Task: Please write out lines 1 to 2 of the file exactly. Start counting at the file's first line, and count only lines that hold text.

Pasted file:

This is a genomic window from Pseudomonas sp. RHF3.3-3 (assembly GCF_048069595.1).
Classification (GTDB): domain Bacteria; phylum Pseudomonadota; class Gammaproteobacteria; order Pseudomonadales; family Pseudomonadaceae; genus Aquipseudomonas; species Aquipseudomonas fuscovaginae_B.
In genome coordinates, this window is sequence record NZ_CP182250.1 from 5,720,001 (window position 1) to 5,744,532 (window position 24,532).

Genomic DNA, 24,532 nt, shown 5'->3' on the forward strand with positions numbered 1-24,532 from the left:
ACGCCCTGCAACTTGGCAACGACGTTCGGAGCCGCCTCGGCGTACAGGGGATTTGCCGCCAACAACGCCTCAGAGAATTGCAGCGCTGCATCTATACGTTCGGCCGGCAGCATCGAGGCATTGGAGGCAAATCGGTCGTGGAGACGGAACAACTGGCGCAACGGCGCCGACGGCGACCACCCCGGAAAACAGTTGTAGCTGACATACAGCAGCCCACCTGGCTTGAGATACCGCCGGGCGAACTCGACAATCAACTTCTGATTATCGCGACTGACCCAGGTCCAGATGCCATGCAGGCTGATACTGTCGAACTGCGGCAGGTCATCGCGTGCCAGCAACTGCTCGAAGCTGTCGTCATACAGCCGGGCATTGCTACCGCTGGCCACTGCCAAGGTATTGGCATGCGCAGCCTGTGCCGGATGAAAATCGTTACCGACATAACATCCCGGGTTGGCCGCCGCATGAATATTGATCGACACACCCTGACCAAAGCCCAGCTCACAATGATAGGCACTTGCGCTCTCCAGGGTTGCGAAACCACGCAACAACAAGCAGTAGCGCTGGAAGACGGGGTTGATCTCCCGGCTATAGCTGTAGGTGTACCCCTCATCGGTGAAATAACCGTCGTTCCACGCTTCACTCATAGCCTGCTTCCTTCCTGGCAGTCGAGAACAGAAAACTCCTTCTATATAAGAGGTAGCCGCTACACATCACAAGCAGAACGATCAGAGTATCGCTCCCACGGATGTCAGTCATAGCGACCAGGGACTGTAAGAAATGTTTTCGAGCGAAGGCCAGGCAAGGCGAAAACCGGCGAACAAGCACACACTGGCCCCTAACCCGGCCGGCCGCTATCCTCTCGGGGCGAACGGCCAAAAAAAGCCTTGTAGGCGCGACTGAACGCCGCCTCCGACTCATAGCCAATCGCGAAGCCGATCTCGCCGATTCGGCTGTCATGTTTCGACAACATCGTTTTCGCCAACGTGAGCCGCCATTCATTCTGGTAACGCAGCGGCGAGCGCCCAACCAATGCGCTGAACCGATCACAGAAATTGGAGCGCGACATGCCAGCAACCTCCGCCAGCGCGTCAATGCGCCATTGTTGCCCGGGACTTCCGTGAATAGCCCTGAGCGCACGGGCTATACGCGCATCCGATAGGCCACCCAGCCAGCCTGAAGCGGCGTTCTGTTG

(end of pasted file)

This is a genomic window from Pseudomonas sp. RHF3.3-3 (assembly GCF_048069595.1).
Classification (GTDB): domain Bacteria; phylum Pseudomonadota; class Gammaproteobacteria; order Pseudomonadales; family Pseudomonadaceae; genus Aquipseudomonas; species Aquipseudomonas fuscovaginae_B.